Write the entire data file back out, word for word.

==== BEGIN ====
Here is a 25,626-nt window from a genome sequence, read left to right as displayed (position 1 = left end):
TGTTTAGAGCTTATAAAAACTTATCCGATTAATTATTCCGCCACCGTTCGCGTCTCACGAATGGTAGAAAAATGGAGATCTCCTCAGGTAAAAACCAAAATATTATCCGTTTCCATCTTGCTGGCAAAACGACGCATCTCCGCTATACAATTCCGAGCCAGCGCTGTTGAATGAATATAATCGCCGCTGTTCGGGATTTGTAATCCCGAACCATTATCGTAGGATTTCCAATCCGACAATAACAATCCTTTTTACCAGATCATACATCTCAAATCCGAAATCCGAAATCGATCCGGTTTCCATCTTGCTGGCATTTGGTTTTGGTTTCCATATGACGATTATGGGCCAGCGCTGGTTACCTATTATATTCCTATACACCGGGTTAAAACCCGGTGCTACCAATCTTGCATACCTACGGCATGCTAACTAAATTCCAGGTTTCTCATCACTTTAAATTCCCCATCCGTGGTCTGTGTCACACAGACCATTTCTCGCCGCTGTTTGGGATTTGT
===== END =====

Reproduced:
Here is a 25,626-nt window from a genome sequence, read left to right as displayed (position 1 = left end):
TGTTTAGAGCTTATAAAAACTTATCCGATTAATTATTCCGCCACCGTTCGCGTCTCACGAATGGTAGAAAAATGGAGATCTCCTCAGGTAAAAACCAAAATATTATCCGTTTCCATCTTGCTGGCAAAACGACGCATCTCCGCTATACAATTCCGAGCCAGCGCTGTTGAATGAATATAATCGCCGCTGTTCGGGATTTGTAATCCCGAACCATTATCGTAGGATTTCCAATCCGACAATAACAATCCTTTTTACCAGATCATACATCTCAAATCCGAAATCCGAAATCGATCCGGTTTCCATCTTGCTGGCATTTGGTTTTGGTTTCCATATGACGATTATGGGCCAGCGCTGGTTACCTATTATATTCCTATACACCGGGTTAAAACCCGGTGCTACCAATCTTGCATACCTACGGCATGCTAACTAAATTCCAGGTTTCTCATCACTTTAAATTCCCCATCCGTGGTCTGTGTCACACAGACCATTTCTCGCCGCTGTTTGGGATTTGT